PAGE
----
- Ordering contacts and eyewear online isn’t a substitute for an annual or biannual eye exam, which is important for your overall health. If you can get contacts online, experts argue, people may skip their exams and could lose out on early detection of glaucoma, cataracts, and other health concerns.
All of these concerns are valid, of course. However, plenty of people shop online for contacts and feel completely comfortable with the process. It’s a matter of preference and priorities.
You can shop online safely for eyewear by:
- reading independent reviews, like this one, which vet the pros and cons of different online retailers
- researching manufacturing practices of retailers that you’re interested in, starting with what country the products are made in
- looking into lawsuits or recalls of products that the retailer sells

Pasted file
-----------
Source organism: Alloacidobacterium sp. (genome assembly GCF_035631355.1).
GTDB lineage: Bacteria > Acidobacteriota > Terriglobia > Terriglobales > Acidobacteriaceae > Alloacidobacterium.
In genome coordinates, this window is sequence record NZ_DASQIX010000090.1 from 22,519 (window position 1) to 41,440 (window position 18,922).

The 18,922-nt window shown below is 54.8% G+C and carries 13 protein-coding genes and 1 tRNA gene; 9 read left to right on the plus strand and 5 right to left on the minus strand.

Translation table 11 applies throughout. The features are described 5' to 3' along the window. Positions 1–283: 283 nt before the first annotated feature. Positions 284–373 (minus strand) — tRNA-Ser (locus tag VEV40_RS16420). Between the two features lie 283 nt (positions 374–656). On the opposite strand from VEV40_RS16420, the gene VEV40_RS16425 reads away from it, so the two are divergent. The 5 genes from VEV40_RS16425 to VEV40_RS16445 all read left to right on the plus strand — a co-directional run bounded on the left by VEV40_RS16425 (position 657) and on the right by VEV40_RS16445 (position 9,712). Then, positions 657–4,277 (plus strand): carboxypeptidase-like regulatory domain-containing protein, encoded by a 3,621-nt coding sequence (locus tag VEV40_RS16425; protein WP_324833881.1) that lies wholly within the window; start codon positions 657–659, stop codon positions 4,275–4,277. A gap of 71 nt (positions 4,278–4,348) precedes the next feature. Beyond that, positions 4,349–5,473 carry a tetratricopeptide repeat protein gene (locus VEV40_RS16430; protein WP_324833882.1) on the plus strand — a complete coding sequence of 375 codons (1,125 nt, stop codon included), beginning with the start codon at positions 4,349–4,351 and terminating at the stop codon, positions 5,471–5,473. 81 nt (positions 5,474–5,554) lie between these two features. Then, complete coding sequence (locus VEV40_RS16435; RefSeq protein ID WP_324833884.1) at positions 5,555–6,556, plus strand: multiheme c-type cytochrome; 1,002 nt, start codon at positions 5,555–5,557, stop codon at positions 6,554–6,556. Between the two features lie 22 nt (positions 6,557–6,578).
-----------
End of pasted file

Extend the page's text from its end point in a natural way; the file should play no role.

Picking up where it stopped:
- reading the company website, including the FAQs and warranty information, looking for transparency and clear customer-oriented service policies
If you’re not comfortable with the unknowns of shopping online, you can always order contacts through an eye doctor.
Waldo offers an alternative to bigger name contact brands, using similar materials. However, the company offers more of a service than a product, since they use a subscription-only model.
For people who want to have a subscription service that delivers contacts to their homes, Waldo contacts are an affordable option.
But Waldo contacts aren’t necessarily more affordable than other contact lenses. While their per box price is low, each box only contains 30 contacts meant to be disposed of daily. For most people, it won’t add up to huge savings.
And for many contact lens wearers who have astigmatism or need multifocal lenses, Waldo doesn’t currently offer any contacts you can use.